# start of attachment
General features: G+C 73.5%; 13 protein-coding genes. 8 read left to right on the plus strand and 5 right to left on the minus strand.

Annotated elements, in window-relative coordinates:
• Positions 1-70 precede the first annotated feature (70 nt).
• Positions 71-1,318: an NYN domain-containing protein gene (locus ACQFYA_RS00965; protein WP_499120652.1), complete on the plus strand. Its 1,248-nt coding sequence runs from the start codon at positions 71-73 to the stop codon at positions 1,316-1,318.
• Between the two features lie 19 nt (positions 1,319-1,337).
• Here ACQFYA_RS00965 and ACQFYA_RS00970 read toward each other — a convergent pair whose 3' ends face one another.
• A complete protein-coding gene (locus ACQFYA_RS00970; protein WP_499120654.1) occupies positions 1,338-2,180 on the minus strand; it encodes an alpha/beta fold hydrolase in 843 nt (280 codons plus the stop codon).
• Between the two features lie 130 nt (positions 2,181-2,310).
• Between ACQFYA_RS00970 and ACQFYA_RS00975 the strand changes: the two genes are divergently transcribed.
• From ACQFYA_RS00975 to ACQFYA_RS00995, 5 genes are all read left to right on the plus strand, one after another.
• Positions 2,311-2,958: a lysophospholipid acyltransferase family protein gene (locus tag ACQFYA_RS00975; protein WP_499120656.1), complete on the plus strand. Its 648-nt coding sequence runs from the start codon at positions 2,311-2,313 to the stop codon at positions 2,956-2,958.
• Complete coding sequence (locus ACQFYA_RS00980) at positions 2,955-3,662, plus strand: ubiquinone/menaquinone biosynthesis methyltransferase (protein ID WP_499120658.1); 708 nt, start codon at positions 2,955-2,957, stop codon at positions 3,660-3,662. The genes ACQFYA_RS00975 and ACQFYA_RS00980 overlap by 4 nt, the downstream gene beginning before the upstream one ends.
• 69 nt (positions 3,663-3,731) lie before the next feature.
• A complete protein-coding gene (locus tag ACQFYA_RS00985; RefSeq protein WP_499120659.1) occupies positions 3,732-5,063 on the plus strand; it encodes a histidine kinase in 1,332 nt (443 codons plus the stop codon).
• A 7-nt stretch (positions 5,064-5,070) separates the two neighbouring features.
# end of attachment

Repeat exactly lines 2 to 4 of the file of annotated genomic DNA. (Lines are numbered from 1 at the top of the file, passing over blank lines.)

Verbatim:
Annotated elements, in window-relative coordinates:
• Positions 1-70 precede the first annotated feature (70 nt).
• Positions 71-1,318: an NYN domain-containing protein gene (locus ACQFYA_RS00965; protein WP_499120652.1), complete on the plus strand. Its 1,248-nt coding sequence runs from the start codon at positions 71-73 to the stop codon at positions 1,316-1,318.